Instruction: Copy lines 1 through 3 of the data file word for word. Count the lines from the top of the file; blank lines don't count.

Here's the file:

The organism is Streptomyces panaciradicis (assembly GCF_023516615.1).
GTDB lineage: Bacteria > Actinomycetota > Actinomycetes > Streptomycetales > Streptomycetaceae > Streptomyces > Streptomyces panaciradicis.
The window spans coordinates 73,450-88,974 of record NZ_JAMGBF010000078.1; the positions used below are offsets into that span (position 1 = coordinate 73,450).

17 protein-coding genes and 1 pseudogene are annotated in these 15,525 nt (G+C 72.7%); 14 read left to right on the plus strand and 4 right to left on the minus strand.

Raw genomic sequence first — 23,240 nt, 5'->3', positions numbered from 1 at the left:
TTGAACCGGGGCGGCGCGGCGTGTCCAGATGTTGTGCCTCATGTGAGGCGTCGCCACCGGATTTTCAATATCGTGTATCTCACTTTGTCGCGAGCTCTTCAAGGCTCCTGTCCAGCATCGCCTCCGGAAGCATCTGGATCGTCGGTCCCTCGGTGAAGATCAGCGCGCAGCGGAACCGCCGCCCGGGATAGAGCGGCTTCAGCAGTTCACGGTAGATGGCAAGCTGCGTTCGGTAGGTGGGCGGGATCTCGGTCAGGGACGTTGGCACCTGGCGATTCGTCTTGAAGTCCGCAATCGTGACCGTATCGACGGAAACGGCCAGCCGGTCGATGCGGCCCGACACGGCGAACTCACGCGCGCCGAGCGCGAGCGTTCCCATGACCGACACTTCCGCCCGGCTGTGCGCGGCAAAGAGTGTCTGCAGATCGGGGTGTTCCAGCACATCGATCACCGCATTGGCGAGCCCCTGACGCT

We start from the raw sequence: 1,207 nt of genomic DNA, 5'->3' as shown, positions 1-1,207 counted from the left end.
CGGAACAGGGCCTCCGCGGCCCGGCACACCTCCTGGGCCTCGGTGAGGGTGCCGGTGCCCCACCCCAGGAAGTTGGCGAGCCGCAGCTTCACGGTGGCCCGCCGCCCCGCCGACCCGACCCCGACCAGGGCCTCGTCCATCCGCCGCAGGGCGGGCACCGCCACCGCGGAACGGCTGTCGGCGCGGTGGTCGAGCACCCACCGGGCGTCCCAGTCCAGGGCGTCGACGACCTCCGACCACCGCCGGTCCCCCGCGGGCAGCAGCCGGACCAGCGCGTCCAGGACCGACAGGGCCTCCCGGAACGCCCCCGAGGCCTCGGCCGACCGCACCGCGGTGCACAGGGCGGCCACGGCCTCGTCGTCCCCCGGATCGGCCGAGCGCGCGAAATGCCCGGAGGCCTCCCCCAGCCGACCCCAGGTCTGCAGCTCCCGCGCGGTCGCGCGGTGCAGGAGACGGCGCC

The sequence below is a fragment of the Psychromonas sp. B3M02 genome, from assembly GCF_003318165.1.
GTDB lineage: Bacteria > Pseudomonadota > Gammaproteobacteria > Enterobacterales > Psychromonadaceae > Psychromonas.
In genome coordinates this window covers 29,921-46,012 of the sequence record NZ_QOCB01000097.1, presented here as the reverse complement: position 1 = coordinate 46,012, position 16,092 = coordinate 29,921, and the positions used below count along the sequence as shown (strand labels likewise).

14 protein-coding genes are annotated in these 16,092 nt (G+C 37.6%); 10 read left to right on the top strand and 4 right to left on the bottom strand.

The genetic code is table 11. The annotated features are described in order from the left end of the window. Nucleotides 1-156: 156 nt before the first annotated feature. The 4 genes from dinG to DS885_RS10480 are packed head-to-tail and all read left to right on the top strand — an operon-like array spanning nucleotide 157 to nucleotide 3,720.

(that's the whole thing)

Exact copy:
The organism is Streptomyces panaciradicis (assembly GCF_023516615.1).
GTDB lineage: Bacteria > Actinomycetota > Actinomycetes > Streptomycetales > Streptomycetaceae > Streptomyces > Streptomyces panaciradicis.
The window spans coordinates 73,450-88,974 of record NZ_JAMGBF010000078.1; the positions used below are offsets into that span (position 1 = coordinate 73,450).